Two-phase flows are common in environmental and industrial applications. To name a few examples, dispersion of solid & liquid matter in atmospheric flows (dust, sand, droplets or ice crystals) or marine systems populated by a number of organic & inorganic objects (e.g., plankton, sediments, or microplastics). Two-phase flows are also a matter of concern in industrial systems (e.g., spray dryers, bubble columns, combustion engines) which can involve complex fluids (e.g., containing polymers or colloids) as well as interfacial and free-surface flows.
To address the complexity of these phenomena, models require to combine a range of disciplines such as fluid dynamics (including turbulence or microfluidics), transport of a dispersed phase, surface science, thermodynamics & chemistry (including phase changes), soft matter physics (e.g. predicting materials properties or transport coefficients) or even biology. A specific challenge is that these processes span a wide range of spatial and temporal scales (from nanometers/nanoseconds to kilometers/days).
The aim of this course is to explore multiphysics and multiscale aspects of two-phase flows through particle tracking methods. Whereas handling fields is natural in areas pertaining to continuum mechanics, Lagrangian approaches have been gaining increased attention in past decades. In fact, for dispersed two-phase flows, they allow to treat without approximation key phenomena (like transport or polydispersity) and are flexible enough to include specific models (like thermal noise for fluctuating hydrodynamics). Moreover, they constitute an adequate framework in which models at the mesoscopic and macroscopic levels of description can be naturally coupled, providing a consistent methodology throughout these scales.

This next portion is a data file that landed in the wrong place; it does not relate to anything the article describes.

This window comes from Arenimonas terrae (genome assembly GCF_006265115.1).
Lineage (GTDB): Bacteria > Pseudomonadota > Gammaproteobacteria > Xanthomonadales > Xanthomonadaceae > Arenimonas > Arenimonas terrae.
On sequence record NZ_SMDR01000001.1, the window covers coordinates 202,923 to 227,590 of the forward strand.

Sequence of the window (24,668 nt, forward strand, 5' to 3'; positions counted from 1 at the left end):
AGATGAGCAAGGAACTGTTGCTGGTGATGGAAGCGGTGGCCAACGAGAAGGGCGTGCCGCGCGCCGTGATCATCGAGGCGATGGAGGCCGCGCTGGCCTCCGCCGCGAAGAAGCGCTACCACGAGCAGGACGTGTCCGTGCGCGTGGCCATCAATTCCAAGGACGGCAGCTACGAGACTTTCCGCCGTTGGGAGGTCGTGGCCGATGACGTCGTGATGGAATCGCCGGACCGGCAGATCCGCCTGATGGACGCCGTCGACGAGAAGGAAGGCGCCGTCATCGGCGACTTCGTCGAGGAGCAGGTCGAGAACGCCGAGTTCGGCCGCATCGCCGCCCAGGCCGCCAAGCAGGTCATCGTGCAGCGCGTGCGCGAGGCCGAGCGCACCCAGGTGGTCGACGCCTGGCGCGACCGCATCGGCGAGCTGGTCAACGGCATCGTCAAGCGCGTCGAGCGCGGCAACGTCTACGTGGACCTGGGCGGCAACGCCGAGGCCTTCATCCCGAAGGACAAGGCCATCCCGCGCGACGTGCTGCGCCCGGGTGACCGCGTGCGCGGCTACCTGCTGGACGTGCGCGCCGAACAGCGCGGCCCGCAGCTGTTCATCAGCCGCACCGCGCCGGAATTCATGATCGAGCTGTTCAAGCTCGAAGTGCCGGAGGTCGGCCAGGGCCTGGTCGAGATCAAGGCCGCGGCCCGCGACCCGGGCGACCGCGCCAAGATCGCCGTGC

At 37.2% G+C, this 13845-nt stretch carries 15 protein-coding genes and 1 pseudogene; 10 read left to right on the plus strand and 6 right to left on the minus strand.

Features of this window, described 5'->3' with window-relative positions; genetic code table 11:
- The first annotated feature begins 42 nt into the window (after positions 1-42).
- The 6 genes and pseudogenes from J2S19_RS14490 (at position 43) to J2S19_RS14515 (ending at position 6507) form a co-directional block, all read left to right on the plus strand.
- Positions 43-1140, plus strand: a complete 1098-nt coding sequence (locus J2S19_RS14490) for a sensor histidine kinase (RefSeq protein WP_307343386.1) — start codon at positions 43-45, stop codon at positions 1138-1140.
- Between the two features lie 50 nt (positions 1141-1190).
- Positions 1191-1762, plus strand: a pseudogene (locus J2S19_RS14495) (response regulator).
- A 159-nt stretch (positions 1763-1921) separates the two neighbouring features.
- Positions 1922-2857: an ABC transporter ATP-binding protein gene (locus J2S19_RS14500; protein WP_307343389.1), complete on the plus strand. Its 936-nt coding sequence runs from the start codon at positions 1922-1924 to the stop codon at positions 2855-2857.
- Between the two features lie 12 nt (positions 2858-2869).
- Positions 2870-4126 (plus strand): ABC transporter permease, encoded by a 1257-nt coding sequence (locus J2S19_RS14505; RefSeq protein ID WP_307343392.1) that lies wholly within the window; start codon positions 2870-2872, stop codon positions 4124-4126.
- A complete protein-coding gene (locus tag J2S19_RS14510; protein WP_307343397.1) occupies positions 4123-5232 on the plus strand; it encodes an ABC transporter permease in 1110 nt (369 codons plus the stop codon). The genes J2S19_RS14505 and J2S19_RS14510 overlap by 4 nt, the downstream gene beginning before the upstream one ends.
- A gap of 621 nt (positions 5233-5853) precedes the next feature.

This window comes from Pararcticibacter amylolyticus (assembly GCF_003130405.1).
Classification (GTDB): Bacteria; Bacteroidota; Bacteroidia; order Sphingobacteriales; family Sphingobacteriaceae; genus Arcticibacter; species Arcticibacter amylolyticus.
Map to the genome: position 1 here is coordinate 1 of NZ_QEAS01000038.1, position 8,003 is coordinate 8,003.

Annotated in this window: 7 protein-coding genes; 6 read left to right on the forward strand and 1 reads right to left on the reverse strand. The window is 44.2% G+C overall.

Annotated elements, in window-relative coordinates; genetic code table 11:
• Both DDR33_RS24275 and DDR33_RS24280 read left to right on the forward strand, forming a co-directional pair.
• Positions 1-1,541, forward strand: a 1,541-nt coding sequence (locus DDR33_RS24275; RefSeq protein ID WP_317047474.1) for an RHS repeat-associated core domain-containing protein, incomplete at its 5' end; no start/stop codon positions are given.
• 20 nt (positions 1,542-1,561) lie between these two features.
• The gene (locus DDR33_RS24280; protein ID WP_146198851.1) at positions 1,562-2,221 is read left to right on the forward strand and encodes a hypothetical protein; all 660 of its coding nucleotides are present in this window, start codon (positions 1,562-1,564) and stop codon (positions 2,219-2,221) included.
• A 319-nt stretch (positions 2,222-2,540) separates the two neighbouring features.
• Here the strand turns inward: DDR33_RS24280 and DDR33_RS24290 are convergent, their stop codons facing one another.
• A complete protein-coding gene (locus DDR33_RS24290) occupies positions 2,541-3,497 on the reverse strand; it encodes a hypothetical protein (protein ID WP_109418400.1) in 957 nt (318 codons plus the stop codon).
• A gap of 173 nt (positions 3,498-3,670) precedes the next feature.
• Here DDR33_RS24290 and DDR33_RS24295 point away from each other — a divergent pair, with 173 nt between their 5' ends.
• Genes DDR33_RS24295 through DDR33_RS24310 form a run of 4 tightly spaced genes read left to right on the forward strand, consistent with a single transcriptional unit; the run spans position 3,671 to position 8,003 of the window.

The course is organized so as to cover a range of available Lagrangian techniques. This will include lectures on particle tracking measurement principles and methods (e.g., PIV & PTV). On the micro- and mesoscopic levels, lectures on modeling approaches encompass methods used in statistical physics (typically below the hydrodynamic level, such as Dissipative Particle Dynamics (DPD) or Smoothed Dissipative Particle Dynamics (SDPD))for the dynamics of molecules/super-molecules). On the macroscopic level, meshfree and particle methods used in computational fluid dynamics for single- and multi-phase flows will be presented (like Smoothed Particle Hydrodynamics (SPH)). Concerning turbulent particle-laden flows, lectures will cover Direct Numerical Simulations of turbulent flows coupled to detailed DEM tracking approaches, alongside spatially-filtered approaches (Large-Eddy Simulations with sub-scale models for particle dynamics) and all the way up to macroscopic stochastic PDF approaches based on mean-field theories.
Through these various examples, similarities and differences between particle-based descriptions will be highlighted. The lectures will shed light on experimental issues (e.g., uncertainties), modeling issues (how to select key factors in a physical description of a system, how to model unresolved scales), and computational issues (like consistency and compatibility in hybrid approaches).